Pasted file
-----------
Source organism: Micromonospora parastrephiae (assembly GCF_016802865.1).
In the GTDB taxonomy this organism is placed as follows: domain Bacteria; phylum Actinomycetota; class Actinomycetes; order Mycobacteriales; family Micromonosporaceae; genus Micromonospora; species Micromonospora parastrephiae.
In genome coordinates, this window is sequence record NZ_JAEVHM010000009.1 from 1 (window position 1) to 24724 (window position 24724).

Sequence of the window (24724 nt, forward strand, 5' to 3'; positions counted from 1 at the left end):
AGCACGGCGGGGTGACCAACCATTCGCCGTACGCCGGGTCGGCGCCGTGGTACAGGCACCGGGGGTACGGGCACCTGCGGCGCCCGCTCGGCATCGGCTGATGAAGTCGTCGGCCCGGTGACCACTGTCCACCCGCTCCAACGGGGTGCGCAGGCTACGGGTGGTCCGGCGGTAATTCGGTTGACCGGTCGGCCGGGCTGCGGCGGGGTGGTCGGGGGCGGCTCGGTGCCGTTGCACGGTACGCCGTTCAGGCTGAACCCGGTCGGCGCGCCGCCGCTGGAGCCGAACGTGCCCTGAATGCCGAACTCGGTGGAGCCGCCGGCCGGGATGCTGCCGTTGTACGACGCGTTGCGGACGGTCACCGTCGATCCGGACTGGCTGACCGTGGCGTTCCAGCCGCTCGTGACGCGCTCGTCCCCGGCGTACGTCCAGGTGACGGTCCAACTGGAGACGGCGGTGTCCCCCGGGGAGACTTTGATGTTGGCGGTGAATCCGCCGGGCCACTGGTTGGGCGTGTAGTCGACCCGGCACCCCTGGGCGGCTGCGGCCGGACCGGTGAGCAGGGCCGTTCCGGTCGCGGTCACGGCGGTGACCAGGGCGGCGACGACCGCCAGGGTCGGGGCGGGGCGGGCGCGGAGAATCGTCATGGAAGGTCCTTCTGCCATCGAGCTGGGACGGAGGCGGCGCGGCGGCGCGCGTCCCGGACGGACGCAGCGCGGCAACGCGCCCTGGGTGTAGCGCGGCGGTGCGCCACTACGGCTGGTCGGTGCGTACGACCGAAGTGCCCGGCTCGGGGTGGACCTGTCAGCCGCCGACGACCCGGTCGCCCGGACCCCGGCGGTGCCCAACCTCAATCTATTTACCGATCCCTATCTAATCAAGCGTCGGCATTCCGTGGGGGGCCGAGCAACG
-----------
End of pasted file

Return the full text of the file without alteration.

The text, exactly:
Source organism: Micromonospora parastrephiae (assembly GCF_016802865.1).
In the GTDB taxonomy this organism is placed as follows: domain Bacteria; phylum Actinomycetota; class Actinomycetes; order Mycobacteriales; family Micromonosporaceae; genus Micromonospora; species Micromonospora parastrephiae.
In genome coordinates, this window is sequence record NZ_JAEVHM010000009.1 from 1 (window position 1) to 24724 (window position 24724).

Sequence of the window (24724 nt, forward strand, 5' to 3'; positions counted from 1 at the left end):
AGCACGGCGGGGTGACCAACCATTCGCCGTACGCCGGGTCGGCGCCGTGGTACAGGCACCGGGGGTACGGGCACCTGCGGCGCCCGCTCGGCATCGGCTGATGAAGTCGTCGGCCCGGTGACCACTGTCCACCCGCTCCAACGGGGTGCGCAGGCTACGGGTGGTCCGGCGGTAATTCGGTTGACCGGTCGGCCGGGCTGCGGCGGGGTGGTCGGGGGCGGCTCGGTGCCGTTGCACGGTACGCCGTTCAGGCTGAACCCGGTCGGCGCGCCGCCGCTGGAGCCGAACGTGCCCTGAATGCCGAACTCGGTGGAGCCGCCGGCCGGGATGCTGCCGTTGTACGACGCGTTGCGGACGGTCACCGTCGATCCGGACTGGCTGACCGTGGCGTTCCAGCCGCTCGTGACGCGCTCGTCCCCGGCGTACGTCCAGGTGACGGTCCAACTGGAGACGGCGGTGTCCCCCGGGGAGACTTTGATGTTGGCGGTGAATCCGCCGGGCCACTGGTTGGGCGTGTAGTCGACCCGGCACCCCTGGGCGGCTGCGGCCGGACCGGTGAGCAGGGCCGTTCCGGTCGCGGTCACGGCGGTGACCAGGGCGGCGACGACCGCCAGGGTCGGGGCGGGGCGGGCGCGGAGAATCGTCATGGAAGGTCCTTCTGCCATCGAGCTGGGACGGAGGCGGCGCGGCGGCGCGCGTCCCGGACGGACGCAGCGCGGCAACGCGCCCTGGGTGTAGCGCGGCGGTGCGCCACTACGGCTGGTCGGTGCGTACGACCGAAGTGCCCGGCTCGGGGTGGACCTGTCAGCCGCCGACGACCCGGTCGCCCGGACCCCGGCGGTGCCCAACCTCAATCTATTTACCGATCCCTATCTAATCAAGCGTCGGCATTCCGTGGGGGGCCGAGCAACG